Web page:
The first breakdown is advocacy masquerading as inquiry. I wasn’t really looking for feedback or a critique. I just wanted to be told how great my strategic plan was. Sometimes we hide advocacy like this. “This strategic plan is pretty good, right?” Looks and feels like a question but it really advocating for a particular position or viewpoint.

What I asked for and what I wanted were quite different. “Could you look this over and tell me what you think? This request was a subtler break than using “right?” at the end of a sentence. Nevertheless I was still advocating and it was still a conversation break.

The second breakdown is one known as move / oppose. This type of communication frequently precedes arguments. When my friend asked, ‘Why are you being so defensive?” my response was “I’m not defensive.” This led to “Yes you are!” I was smart enough to stop right there but it is easy to see how things can escalate.

This was a very short conversation, not a long exchange and it took place between two people that are usually quite aware and also know and trust one another. Imagine your conversations with associates, clients or others whom you may not know very well. Or what about those conversations with people you know and don’t trust so much? We talk all the time, but how often do we communicate? And how many times do our interactions leave us less than satisfied with the results?

Improving listening skills can improve our ability to defend against communication breaks. Listen to both sides of the conversation. Turn off the distractions. Be honest with yourself as to what you want from the interaction. Maybe even script your questions or play out the conversation in your head.

When I asked for feedback on the strategic plan I should have been specific about what I wanted. The conversation would have gone much differently if I had started it like this. “I want you to give me some feedback on this plan, but I have to say that I have really put a lot of time in and I just want a cursory look. I am sure it needs more work but I am a little stuck and a lot tired and just want to know if I am headed in the right direction.”

Giving this kind of detail as to where I was emotionally and what type and kind of feedback I needed sets the stage for a much more effective interaction.

This conversation set up would also allow for my colleague to “opt out”. She could have easily come back to me and said, “You know I am a perfectionist and it is really hard for me to ignore grammar and syntax errors.”

This type of conversation is not easy to do. We have all been trained and have developed a mental muscle memory that is quite different. This looks like it takes a lot of energy to set up and to keep on track and we may not want to put the energy into the conversation.  Just think for a minute how much energy is wasted when we don’t engage in effective communication.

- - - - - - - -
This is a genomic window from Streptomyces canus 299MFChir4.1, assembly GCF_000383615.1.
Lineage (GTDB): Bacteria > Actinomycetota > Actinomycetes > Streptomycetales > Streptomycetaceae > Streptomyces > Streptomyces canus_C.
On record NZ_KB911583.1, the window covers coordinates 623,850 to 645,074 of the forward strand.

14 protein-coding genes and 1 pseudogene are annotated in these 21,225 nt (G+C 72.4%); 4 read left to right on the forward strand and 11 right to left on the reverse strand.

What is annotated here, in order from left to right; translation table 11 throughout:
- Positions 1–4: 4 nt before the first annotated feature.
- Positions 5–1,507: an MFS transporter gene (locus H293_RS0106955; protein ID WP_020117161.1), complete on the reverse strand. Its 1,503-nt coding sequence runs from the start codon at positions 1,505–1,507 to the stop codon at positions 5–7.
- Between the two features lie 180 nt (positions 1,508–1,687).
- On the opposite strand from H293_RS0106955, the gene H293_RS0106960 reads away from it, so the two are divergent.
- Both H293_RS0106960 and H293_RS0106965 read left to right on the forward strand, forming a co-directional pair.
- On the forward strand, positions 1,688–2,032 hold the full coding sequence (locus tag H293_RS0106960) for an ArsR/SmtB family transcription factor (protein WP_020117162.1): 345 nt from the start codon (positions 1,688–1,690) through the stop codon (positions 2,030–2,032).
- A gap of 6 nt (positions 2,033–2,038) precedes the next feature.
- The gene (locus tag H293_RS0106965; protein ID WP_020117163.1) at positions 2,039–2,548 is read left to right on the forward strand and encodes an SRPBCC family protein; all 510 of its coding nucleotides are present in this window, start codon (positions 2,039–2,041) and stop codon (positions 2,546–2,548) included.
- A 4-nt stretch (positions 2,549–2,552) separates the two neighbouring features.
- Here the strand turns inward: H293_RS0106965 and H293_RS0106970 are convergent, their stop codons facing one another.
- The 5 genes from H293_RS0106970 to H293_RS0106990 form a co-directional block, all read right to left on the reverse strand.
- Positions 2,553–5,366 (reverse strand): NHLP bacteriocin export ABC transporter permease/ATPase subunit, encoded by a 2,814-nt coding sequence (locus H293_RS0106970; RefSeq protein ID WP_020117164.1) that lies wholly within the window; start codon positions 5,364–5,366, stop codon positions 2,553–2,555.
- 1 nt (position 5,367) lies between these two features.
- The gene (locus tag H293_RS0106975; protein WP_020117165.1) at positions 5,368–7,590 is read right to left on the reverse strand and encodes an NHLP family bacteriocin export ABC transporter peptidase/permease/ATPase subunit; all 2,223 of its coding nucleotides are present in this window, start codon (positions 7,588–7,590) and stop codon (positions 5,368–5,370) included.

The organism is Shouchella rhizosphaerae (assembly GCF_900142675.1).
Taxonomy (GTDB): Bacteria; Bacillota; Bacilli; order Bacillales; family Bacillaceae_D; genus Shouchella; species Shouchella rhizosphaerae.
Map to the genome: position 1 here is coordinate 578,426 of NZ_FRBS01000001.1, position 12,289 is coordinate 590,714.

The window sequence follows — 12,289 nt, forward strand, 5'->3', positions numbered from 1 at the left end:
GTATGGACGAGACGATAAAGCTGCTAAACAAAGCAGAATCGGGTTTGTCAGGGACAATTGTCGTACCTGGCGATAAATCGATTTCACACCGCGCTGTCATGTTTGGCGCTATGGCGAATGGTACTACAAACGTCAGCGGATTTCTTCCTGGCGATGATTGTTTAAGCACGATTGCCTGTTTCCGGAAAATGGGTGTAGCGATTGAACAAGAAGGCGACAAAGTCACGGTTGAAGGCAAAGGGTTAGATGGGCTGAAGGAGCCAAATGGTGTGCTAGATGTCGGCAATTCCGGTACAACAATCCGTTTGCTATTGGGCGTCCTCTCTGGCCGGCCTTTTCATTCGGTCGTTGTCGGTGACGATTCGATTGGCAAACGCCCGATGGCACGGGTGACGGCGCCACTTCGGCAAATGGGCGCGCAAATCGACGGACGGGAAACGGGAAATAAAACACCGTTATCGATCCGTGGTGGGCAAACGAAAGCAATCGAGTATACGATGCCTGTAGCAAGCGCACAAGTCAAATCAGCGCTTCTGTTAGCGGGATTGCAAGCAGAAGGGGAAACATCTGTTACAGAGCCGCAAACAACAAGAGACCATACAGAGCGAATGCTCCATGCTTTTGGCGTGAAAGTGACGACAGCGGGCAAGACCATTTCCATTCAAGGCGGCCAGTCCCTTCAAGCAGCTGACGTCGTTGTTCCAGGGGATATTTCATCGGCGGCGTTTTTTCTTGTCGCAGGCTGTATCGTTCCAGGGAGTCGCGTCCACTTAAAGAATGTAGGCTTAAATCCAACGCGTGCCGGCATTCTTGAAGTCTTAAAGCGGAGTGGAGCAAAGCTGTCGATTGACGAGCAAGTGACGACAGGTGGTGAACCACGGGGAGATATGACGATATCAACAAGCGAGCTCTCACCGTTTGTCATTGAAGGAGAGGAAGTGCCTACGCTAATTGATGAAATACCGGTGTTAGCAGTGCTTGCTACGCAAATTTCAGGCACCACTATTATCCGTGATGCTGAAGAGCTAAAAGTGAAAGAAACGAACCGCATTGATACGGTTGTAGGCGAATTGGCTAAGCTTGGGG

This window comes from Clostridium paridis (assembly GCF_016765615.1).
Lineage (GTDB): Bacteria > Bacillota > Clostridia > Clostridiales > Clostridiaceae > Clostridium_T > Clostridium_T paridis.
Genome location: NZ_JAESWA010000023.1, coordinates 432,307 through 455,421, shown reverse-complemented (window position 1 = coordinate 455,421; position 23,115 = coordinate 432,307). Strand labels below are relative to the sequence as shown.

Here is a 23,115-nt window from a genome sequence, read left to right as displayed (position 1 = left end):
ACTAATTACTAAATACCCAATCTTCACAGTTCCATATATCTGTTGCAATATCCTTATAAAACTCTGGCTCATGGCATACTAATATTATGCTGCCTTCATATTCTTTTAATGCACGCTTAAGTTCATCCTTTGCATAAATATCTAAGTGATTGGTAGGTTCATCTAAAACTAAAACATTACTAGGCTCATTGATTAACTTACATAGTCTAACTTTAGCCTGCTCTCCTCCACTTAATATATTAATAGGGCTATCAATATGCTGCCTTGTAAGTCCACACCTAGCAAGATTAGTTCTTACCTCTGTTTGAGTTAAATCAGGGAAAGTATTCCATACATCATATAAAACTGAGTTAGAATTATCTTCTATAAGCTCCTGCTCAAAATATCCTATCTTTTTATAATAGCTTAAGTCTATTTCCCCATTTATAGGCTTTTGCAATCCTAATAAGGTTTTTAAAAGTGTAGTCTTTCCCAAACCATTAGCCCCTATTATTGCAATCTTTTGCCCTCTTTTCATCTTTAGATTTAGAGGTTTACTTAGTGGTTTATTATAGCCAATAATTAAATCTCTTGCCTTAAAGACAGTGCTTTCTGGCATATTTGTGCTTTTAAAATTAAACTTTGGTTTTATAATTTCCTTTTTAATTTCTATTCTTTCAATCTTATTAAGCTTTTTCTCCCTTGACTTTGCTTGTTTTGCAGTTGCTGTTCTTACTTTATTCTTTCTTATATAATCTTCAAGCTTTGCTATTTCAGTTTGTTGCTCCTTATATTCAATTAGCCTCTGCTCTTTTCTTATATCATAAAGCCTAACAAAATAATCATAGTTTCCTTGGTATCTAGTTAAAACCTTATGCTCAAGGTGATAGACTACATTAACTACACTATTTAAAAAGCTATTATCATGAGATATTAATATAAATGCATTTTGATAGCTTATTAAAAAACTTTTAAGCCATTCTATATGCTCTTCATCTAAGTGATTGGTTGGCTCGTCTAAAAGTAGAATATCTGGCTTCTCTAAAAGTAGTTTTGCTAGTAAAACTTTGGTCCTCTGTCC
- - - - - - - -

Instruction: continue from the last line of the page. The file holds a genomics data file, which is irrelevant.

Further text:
When have your communications broken down?

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Risk and the Internet

February 28, 2012

Earlier this month Politics of The United States (POTUS) radio aired a story (a rebroadcast of a PBS Newshour show of 2/16/12) on the potential use of internet voting in American elections. I was fascinated that the journalist’s main points focused on the associated risks and consequences of taking this democratic process online.  With an […]

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Intuition is Always Right

February 13, 2012

Your intuition is always right 100% of the time. That is a strong statement. I am sure there are many that would argue that their intuition is not infallible and can give examples. It wasn’t long ago I would have agreed. We have all experienced the feeling that something is amiss. It is common for […]

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Experience Bias and Mental Models

February 7, 2012

Experience is a good thing, right? We want our leaders to experienced; it is required in many professions in order to get a license or certification – from real estate to medicine.  Who would want a surgeon to not be experienced? Most business leaders have decades of experience. There is overwhelming evidence that inexperienced drivers […]

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Decisions Decisions Decisions

February 1, 2012

How do you make decisions? Do you ever evaluate your decisions?  What does a good decision look like? This past week a colleague observed that if we never said no then our yes wouldn’t mean very much. This intrigued me. It reminded me of time when I was brought in to do a decision review […]

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How Do You Communicate Risk?

January 17, 2012

Humans are at best imperfect communicators which mean risk management often fails because communications breakdown. A variety of miscommunication occurs both intentionally and unintentionally. Intentionally and frequently we advocate for a decision cloaked in regular communication, or unintentionally we assume the people we are talking to have the same information, language and background of the […]

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How Do You Perceive Risk?

January 10, 2012

Are you risk averse, never take chances? Do you sit on the sidelines and watch others take the plunge? Are you risk seeking, always taking chances? Are you the first one in your group to go bungee jumping? Guess what, you are both. We all are. Risk averse and risk seeking are relative to each […]

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What’s Behind Door Number Three?

December 13, 2011

Sometimes we aren’t nearly as smart as we would like to think. Our brains can be full of tricks, just when we think we know how something works or we get a concept “down” we get shown maybe we haven’t mastered it. This is very true in the risk decisions and probabilities. There used to […]

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Solutions in Search of Problems

December 5, 2011

 One of the key drivers in risk management is how the problem or decision is framed or iniatialy described. First response to that statement is likely something along the order of “No joke.” A closer look will quickly reveal that the frame we put around the problem will define, to a large degree, the alternatives or […]